CBC News: How a ‘right to be forgotten’ could trigger a battle over free speech in Canada

CBC News
Google James Alexander Michie

How a 'right to be forgotten' could trigger a battle over free speech in Canada

Author: James Alexander Michie

The Privacy Commissioner that promotes European-style defenses to approve the removal of online search results, since any legal experts to make Parliament welcome a “right to be forgotten” for Canadians is founding that could be transformed as a historical contest in the conflict between privacy and freedom of expression on the Internet.

Similarly, during the course of this week, Daniel Therrien who is the Privacy Commissioner, said that his intention to seek clarity with the Federal Court as to whether the laws already established and in force, already granted to the Canadians the right to require search engines to remove links to material that is outdated, incomplete or incorrect, a process called “de-indexing”.

For its part, Google, which is established as the dominant search engine company in the world, does not share the same criteria since it does not agree and consequently warns that a fundamental right of the statutes is being threatened. Similarly, Google’s global privacy advisor, Peter Fleischer said: “The right to be forgotten affects our ability to fulfill our mission, which is to provide relevant search results for our users” and also expressed “In addition, it limits the ability of our users to discover legal and legitimate information. ”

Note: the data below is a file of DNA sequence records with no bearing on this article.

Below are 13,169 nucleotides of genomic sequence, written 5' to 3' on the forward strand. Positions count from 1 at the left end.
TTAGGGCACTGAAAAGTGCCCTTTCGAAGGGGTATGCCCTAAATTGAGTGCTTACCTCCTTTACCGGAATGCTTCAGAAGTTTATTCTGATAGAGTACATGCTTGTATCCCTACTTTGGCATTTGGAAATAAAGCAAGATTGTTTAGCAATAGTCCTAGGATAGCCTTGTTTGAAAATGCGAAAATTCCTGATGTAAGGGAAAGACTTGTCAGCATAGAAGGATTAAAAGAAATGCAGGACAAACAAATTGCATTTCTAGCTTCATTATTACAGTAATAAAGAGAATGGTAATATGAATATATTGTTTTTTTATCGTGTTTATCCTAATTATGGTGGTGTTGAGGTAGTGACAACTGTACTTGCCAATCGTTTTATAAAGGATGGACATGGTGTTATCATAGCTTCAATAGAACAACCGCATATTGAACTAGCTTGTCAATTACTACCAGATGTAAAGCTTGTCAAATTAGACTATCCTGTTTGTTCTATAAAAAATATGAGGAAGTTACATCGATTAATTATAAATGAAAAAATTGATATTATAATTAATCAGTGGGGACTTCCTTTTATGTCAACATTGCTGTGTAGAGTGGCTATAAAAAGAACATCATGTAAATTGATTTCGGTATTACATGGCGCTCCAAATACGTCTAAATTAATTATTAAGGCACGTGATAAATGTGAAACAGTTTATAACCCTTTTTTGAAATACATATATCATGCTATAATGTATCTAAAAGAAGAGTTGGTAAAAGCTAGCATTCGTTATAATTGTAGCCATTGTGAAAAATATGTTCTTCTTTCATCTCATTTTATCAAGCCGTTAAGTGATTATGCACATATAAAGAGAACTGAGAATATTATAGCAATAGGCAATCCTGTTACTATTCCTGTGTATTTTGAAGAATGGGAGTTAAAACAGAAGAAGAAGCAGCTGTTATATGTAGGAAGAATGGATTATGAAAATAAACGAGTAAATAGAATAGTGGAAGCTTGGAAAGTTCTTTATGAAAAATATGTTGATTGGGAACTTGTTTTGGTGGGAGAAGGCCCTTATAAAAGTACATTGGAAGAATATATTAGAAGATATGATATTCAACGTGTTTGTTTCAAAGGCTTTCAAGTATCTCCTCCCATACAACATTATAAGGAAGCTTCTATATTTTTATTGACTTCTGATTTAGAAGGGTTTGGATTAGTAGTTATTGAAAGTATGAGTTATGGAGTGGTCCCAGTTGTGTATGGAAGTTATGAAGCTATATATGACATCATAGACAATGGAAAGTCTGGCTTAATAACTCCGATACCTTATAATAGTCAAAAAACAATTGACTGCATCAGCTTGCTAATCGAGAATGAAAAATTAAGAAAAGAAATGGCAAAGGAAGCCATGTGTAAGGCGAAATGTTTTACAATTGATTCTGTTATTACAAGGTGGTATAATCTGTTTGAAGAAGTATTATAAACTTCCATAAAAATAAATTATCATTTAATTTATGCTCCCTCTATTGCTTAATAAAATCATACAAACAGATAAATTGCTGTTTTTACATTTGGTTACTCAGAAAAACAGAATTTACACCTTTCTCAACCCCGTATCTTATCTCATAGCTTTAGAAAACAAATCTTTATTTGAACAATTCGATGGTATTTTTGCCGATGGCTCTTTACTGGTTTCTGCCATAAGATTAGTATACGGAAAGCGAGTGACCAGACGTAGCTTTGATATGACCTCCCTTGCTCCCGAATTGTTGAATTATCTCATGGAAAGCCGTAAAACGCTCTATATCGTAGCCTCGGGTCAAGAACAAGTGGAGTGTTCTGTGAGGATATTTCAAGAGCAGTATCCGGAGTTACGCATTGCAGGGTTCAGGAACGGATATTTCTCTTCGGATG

However, Fleischer gave his point of view and made it very clear saying “Former politicians who want to eliminate the posts that criticize their policies in the position.” Convicted criminals request that articles about their crimes be removed. and doctors are asking for the negative comments to be deleted, people who want the comments they wrote themselves to be deleted, and perhaps now regret it, “added,” In each case, someone wants the information to be hidden, while others they could argue that it should be exposed. ”

Undoubtedly this could be transformed into a contest for the relevance of this issue and what it entails, for which it has been said that any decision that may be reached in the future on the de-indexing or elimination of material should be carried out by an independent body, guided by standards clearly articulated and applied correctly.

Meanwhile, Google argues that freedom of expression is a fundamental human right.

Take a read: https://www.cbc.ca/news/politics/privacy-freedom-expression-charter-1.4843451

Source: Kathleen Harris | CBC News

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